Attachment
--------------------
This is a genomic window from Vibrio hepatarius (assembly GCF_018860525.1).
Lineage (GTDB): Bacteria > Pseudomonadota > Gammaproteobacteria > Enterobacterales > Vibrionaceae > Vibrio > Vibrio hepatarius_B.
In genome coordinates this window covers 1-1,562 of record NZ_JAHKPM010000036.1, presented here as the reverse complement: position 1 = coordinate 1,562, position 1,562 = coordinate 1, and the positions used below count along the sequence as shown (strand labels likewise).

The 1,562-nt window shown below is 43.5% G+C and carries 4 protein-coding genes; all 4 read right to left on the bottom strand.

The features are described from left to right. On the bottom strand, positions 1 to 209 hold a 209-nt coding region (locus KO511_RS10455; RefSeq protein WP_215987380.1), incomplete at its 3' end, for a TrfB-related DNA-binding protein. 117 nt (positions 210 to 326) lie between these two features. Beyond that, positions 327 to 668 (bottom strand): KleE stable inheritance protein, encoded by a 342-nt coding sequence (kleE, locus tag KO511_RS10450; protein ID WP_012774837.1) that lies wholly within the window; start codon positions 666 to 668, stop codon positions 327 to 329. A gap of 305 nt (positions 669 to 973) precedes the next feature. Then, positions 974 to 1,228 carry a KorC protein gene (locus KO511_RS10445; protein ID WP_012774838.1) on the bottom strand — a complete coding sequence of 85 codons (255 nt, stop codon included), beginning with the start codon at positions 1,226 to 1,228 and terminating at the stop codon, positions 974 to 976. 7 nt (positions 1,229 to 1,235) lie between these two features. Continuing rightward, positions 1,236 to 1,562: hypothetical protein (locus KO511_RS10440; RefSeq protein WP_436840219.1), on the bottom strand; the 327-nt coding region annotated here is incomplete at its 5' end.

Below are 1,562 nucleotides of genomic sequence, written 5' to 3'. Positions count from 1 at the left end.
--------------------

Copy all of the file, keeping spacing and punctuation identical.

This is a genomic window from Vibrio hepatarius (assembly GCF_018860525.1).
Lineage (GTDB): Bacteria > Pseudomonadota > Gammaproteobacteria > Enterobacterales > Vibrionaceae > Vibrio > Vibrio hepatarius_B.
In genome coordinates this window covers 1-1,562 of record NZ_JAHKPM010000036.1, presented here as the reverse complement: position 1 = coordinate 1,562, position 1,562 = coordinate 1, and the positions used below count along the sequence as shown (strand labels likewise).

The 1,562-nt window shown below is 43.5% G+C and carries 4 protein-coding genes; all 4 read right to left on the bottom strand.

The features are described from left to right. On the bottom strand, positions 1 to 209 hold a 209-nt coding region (locus KO511_RS10455; RefSeq protein WP_215987380.1), incomplete at its 3' end, for a TrfB-related DNA-binding protein. 117 nt (positions 210 to 326) lie between these two features. Beyond that, positions 327 to 668 (bottom strand): KleE stable inheritance protein, encoded by a 342-nt coding sequence (kleE, locus tag KO511_RS10450; protein ID WP_012774837.1) that lies wholly within the window; start codon positions 666 to 668, stop codon positions 327 to 329. A gap of 305 nt (positions 669 to 973) precedes the next feature. Then, positions 974 to 1,228 carry a KorC protein gene (locus KO511_RS10445; protein ID WP_012774838.1) on the bottom strand — a complete coding sequence of 85 codons (255 nt, stop codon included), beginning with the start codon at positions 1,226 to 1,228 and terminating at the stop codon, positions 974 to 976. 7 nt (positions 1,229 to 1,235) lie between these two features. Continuing rightward, positions 1,236 to 1,562: hypothetical protein (locus KO511_RS10440; RefSeq protein WP_436840219.1), on the bottom strand; the 327-nt coding region annotated here is incomplete at its 5' end.

Below are 1,562 nucleotides of genomic sequence, written 5' to 3'. Positions count from 1 at the left end.